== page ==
The Times West Virginian

WVU Sports

April 14, 2010

NCAA visits WVU

MORGANTOWN — West Virginia University’s football program is under NCAA scrutiny and it probably has Rich Rodriguez to blame about it.

The school confirmed Tuesday that NCAA investigators had been on scene interviewing members of the administration and football staff about possible violations.

“The NCAA has met with individuals involved with the West Virginia University football program to identify any potential rules violations,” the unsigned statement said.

“The University has fully cooperated with the NCAA during this process.

“West Virginia University and its Department of Intercollegiate Athletics is committed to operating its athletic program in conformance with the legislation and policy of the NCAA and the Big East conference.

“No additional comments will be made regarding the matter at this time.”

A source says the inquiries, which have not yet risen to the point where they can be called an investigation, are linked to the situation with Rodriguez in Michigan, where the former WVU football coach’s program has been charged with committing five violations of NCAA rules and regulations.

The inquiry here was reportedly an effort to establish whether the Rodriguez regime in Michigan committed its violations as a one-time thing or if he was committing the same violations while coaching at WVU, thereby establishing a pattern of illegal behavior.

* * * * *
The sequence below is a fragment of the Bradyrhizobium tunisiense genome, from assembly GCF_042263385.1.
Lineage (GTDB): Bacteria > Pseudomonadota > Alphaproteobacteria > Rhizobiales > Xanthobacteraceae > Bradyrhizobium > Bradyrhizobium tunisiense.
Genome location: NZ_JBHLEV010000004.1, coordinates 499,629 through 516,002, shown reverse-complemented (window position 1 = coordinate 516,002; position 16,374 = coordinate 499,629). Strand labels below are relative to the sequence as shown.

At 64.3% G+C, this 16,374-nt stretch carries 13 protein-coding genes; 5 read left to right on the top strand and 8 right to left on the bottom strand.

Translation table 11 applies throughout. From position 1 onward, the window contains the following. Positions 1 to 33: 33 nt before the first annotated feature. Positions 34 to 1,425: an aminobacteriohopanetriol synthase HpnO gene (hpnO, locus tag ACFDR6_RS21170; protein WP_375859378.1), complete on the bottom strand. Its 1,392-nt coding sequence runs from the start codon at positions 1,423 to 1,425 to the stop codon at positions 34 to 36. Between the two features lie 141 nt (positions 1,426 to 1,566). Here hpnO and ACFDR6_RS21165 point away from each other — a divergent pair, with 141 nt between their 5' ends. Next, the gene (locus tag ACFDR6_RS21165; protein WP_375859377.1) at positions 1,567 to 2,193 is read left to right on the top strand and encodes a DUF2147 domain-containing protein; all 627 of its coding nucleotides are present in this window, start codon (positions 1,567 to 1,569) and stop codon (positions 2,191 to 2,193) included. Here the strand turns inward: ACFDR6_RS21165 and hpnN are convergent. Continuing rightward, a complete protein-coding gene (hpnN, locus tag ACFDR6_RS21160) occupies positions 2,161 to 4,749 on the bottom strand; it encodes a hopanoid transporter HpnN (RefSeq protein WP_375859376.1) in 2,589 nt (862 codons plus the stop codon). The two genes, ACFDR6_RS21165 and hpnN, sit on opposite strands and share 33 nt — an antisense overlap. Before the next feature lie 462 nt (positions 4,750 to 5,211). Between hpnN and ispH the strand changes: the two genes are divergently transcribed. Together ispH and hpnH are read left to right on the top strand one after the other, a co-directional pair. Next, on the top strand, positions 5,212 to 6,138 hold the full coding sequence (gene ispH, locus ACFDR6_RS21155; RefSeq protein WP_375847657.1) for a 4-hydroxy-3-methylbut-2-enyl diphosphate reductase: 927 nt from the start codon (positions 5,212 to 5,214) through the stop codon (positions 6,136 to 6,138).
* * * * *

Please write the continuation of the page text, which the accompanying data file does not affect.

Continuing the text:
The source, however, noted that the inquiry is not necessarily limited to just the time Rodriguez was here, and anything illegal that that they can develop either during the Rodriguez time here or after can mushroom into a full-fledged investigation and potential penalties.

The investigation in Michigan is centered upon the amount of time players spent in football-related activities and on how quality-control personnel were used to oversee workouts.

The Michigan program was charged with five violations:

1. Breaking the rule that limits the number of coaches that may work with student-athletes, saying five quality-control officers – staff members not technically coaches – engaged in illegal coaching activities.

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